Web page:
- Non-cancerous Breast Conditions
- What is normal breast tissue and what does it do?
- Finding benign breast conditions
- American Cancer Society recommendations for early breast cancer detection
- Diagnosing benign breast changes
- Imaging tests for breast disease
- Nipple discharge exam (nipple smear)
- Types of non-cancerous breast conditions
- Fibrosis and simple cysts
- Lobular carcinoma in situ
- Phyllodes tumors
- Intraductal papillomas
- Granular cell tumors
- Fat necrosis and oil cysts
- Duct ectasia
- Other benign breast conditions
- How benign breast conditions affect breast cancer risk
- For women at increased breast cancer risk
- Additional resources
For women at increased breast cancer risk
Women with some of the breast conditions listed above may be at increased risk for breast cancer. But it is important to keep in mind what this increase in risk really means.
For example, according to one study, about 5 of 100 women living in the Midwest (a mainly white population) who do not have any benign breast conditions would be expected to develop breast cancer within the next 15 years.
Among women with a benign condition that increases risk 1½ to 2 times, this would mean that about 7 to 10 out of 100 might be expected to develop breast cancer in the next 15 years.
Among women with atypical hyperplasia (ductal or lobular), whose risk is 3 1/2 to 5 times normal, about 18 to 25 women out of 100 would be expected to develop breast cancer within 15 years.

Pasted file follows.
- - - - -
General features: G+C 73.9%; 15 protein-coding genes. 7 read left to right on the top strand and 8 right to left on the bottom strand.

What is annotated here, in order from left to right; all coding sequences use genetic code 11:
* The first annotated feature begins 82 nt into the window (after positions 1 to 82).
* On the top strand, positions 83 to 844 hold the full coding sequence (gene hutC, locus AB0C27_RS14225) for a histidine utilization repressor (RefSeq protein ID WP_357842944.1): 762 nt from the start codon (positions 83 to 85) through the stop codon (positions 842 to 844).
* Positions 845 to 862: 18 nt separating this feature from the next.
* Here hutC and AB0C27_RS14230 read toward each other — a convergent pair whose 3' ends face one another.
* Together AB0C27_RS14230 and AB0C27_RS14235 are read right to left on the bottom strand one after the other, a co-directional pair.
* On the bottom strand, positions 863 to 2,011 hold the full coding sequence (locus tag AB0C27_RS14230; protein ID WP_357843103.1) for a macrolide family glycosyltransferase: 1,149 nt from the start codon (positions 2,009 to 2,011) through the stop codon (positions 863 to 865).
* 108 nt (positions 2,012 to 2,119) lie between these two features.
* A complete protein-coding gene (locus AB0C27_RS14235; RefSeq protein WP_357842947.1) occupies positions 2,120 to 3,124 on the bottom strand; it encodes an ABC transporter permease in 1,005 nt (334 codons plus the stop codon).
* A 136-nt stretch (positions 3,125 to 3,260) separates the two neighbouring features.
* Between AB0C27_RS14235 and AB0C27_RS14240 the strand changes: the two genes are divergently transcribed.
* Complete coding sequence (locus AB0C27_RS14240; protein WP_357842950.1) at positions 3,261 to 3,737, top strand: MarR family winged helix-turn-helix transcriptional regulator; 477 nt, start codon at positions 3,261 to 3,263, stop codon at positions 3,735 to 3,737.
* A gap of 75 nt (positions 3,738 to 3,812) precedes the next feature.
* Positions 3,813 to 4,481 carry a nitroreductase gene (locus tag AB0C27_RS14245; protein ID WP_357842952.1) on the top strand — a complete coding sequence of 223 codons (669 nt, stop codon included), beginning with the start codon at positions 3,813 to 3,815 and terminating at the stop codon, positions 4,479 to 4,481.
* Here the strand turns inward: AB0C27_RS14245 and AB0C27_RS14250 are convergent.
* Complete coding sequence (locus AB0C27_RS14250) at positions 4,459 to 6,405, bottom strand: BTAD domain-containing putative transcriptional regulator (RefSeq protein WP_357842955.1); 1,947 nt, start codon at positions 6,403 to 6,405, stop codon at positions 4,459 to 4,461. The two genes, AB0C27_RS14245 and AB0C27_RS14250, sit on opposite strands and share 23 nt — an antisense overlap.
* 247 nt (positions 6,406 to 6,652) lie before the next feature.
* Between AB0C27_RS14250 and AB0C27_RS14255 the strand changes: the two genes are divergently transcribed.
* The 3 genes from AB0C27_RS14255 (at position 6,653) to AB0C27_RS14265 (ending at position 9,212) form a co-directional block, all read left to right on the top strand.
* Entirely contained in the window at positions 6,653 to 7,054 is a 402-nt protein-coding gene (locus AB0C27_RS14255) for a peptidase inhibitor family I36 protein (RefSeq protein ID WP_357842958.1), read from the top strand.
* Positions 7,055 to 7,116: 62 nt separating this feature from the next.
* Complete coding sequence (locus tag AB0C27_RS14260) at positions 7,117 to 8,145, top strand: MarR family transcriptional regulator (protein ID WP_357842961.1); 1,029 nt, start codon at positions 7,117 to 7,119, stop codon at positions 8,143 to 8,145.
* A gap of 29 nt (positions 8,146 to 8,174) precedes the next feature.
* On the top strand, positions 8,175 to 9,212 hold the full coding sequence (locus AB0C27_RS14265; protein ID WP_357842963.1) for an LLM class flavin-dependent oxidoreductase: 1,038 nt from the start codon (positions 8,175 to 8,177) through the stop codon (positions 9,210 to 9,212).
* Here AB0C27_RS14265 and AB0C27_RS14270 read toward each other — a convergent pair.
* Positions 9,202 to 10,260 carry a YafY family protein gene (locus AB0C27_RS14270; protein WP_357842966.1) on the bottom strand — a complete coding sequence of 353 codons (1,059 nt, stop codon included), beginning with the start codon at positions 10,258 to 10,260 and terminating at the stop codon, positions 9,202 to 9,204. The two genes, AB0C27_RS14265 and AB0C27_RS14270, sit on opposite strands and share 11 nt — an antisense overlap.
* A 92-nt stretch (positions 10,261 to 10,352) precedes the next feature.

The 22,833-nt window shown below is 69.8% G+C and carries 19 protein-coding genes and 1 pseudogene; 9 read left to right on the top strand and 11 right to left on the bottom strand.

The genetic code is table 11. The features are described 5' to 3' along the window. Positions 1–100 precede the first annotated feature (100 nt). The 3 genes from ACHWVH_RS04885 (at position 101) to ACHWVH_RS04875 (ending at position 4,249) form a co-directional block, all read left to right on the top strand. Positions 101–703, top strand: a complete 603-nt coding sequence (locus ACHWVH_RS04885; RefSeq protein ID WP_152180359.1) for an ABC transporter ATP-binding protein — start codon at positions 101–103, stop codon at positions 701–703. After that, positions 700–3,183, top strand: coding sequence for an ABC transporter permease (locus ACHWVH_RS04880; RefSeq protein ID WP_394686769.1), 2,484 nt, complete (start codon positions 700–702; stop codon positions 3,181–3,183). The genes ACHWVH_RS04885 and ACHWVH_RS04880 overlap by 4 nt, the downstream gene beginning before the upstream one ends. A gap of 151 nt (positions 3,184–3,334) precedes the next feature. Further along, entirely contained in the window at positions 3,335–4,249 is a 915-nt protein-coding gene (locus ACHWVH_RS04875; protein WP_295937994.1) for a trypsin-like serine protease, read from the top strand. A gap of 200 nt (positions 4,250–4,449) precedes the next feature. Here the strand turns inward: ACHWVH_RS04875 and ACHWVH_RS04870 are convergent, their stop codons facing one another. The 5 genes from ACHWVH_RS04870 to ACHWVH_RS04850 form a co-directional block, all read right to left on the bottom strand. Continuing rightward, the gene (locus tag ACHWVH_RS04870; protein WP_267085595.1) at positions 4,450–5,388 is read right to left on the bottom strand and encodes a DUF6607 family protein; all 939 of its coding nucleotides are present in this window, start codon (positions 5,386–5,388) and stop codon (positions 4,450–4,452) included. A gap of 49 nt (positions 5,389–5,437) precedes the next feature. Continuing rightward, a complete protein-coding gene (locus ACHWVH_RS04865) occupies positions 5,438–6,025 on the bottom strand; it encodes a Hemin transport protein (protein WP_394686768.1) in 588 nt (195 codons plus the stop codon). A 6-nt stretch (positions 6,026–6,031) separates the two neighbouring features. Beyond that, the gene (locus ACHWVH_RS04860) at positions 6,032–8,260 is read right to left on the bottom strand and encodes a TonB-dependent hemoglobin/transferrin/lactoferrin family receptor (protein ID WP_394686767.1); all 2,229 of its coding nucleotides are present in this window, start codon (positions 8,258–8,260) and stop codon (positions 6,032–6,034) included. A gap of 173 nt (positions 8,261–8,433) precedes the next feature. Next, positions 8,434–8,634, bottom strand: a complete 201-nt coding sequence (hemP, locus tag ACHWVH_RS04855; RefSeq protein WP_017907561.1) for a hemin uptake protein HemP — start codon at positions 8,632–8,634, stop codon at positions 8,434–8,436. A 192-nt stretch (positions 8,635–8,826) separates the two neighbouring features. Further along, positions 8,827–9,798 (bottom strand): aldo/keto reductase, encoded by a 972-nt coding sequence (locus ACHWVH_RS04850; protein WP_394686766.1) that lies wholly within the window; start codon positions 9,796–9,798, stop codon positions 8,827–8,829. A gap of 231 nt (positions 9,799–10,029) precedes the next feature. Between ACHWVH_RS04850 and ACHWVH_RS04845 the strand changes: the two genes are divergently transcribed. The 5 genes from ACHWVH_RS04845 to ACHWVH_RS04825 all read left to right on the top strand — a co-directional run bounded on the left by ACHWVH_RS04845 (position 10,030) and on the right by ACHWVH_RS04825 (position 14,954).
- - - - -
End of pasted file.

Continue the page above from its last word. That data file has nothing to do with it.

It's also very important to keep in mind that many other factors can affect a woman's risk. Her age, race/ethnicity, body weight, family history, her menstrual and pregnancy history, and other factors all affect her risk. (For more information, please see the section "What are the risk factors for breast cancer?" in our document, Breast Cancer) These factors must be taken into account when trying to determine a woman's actual risk of breast cancer.
If you are at higher than average risk for breast cancer, talk with your doctor about whether you should have breast MRI along with your screening mammograms and whether you should start screening at an earlier age. You may also want to discuss steps you could take that might lower your risk of breast cancer, such as taking certain medicines.
Last Medical Review: 08/24/2012
Last Revised: 08/24/2012